An Unstructured 2D & 3D Overset-Grid Flux Reconstruction Code in C++
Written by Jacob Crabill
Aerospace Computing Lab, Stanford University
Flurry++ is licensed under a GNU General Public License.
The code is currently capable of running scalar advection/diffusion or Euler/Navier-Stokes cases on unstructured mixed grids of quadrilaterals and triangles (2D) or hexahedrons (3D) in the Gmsh format. Up to 10th-order quadrilaterals and hexaderons are supported, allowing for accurate representations of curved boundaries.
Compilation with OpenMP and/or MPI is supported, enabling computation on both shared an distributed memory architectures
CFL-based time stepping is available for ease (and safety) of use for inviscid calculations, along with both Forward Euler and RK44 time-stepping.
Convergence acceleration via both h- and p-multigrid is available, along with a tuned 4-stage high-damping explicit RK scheme. Note that the h-multigrid levels are produced through successive refinement of a coarse mesh with high-order boundaries.
Shock capturing has been implemented, but is still under development and is not fully tested yet. Additionally, a highly robust stabilization procedure invented by Chi-Wang Shu and further developed by Yu Lv is available; however, its usage tends to disrupt convergence of steady-state problems.
Moving grids are supported by the solver, but there are not yet any grid-motion functions implemented beyond a few basic test cases.
Lastly, overset grids in 2D and 3D are supported, utilizing Jay Sitaraman's TIOGA library for hole-blanking whenever solid bodies are embedded inside a mesh. Moving overset grids are also supported for 2D and 3D with dynamic blanking/unblanking of elements.
Background / Goals of the Project
This is not intended to be a high-performance CFD tool, but rather a learning experience and testbed for new ideas and methods. The idea is to have a simple, easy to understand codebase which has been created from the ground up to be easy to modify in the future. As a developer of HiFiLES, I have great respect for the high-performance aspect of the code, and the thought that went into optimizing its performance for a specific application. However, I've also learned the hard way that it's rather difficult to make an established code do things that it wasn't designed to do.
Hence, Flurry was born. To start with, my goal is to create a plain 2D/3D Euler and Navier-Stokes solver on quadrilateral and/or triangular elements, mostly as a learning experience. As more long-term goals, however, I hope to implement various mesh adaptation and deformation methods, p-adaptation, h- and p-multigrid, etc., and as such the code will be structured in such a way to make that possible some day.
In the meantime, if you actually took the time to read this, then you should really check out the high-performance GPU-capable Flux Reconstruction code HiFiLES: http://github.com/HiFiLES/HiFiLES-solver This open-source code is under development by the Aerospace Computing Lab at Stanford, with new features in the works all the time (it is a research code, after all).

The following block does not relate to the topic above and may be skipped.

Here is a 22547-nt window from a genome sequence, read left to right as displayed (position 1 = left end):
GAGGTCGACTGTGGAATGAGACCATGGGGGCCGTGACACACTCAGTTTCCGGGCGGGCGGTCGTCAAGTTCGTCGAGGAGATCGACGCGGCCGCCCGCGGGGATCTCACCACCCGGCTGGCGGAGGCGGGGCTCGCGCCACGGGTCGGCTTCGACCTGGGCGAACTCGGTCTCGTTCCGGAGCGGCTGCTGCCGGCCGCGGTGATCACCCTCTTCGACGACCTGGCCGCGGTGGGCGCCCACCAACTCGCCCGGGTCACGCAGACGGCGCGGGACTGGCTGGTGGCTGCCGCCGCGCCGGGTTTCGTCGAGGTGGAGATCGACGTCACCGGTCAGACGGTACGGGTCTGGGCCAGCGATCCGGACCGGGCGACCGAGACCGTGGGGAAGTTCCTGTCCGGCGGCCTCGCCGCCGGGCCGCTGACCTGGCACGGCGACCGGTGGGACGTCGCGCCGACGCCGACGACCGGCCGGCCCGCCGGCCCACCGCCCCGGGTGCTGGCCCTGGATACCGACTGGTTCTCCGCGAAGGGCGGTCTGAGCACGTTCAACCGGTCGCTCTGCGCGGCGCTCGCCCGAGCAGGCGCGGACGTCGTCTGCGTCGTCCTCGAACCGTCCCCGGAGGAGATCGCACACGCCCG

To compile Flurry, you can either use QT Creator (https://www.qt.io/download-open-source/),
which is an excellent C++ IDE that I use for development, or you can use the provided makefile to compile using GNU make. For the make option,
just edit the supplied config file as needed and type
Several basic test cases have been created to verify the functionality of the code. The first test case is for the advection equation (in 'tests/advection'), and is simply the advection of a Gaussian bump in a periodic domain.
The other two test cases are for the inviscid Navier-Stokes (Euler) equations. One is for supersonic flow over a wedge, and the other is for subsonic flow over a circular cylinder.
Note that although Flurry does have a shock-capturing method implemented, it is still in the developmental phase, so general transonic and supersonic cases should be approached with caution. The cylinder test case uses a very coarse mesh, and is intended purely for the purpose of testing the functionality of the code on arbitrary unstructured quad meshes from Gmsh, and demonstrating the method for applying boundary conditions to Gmsh meshes.
Flurry currently has two options for viewing simulation data: ParaView .vtu files, and a super-simple .csv file. In both cases, the output values are the primitive variables, not the conservative variables.
ParaView is a free, cross-platform visualization tool that works quite well for visualizing CFD data, both 2D and 3D; you can get it from http://www.paraview.org/.
The CSV output method, on the other hand, simply outputs the x,y,z coordinates of the solution points in each element, along with the solution vector at each point. This can either be plotted using the provided Matlab script. If you write any similar scripts for plotting in other languages (e.g. Python or Julia), please let me know so I can add them here!
Future Work (In my spare time...)
- Mortar Face
- Allow for neighboring elements to have different polynomials, as is needed for p-adaptation or certain types of h-adaptation with hanging nodes
- H/P Multigrid
- Borrow implementation details from Josh's ZEFR code to implement P-multigrid (which should also work for H-multigrid, as well).
If you end up doing something cool with Flurry, let me know - I'd love to hear about it!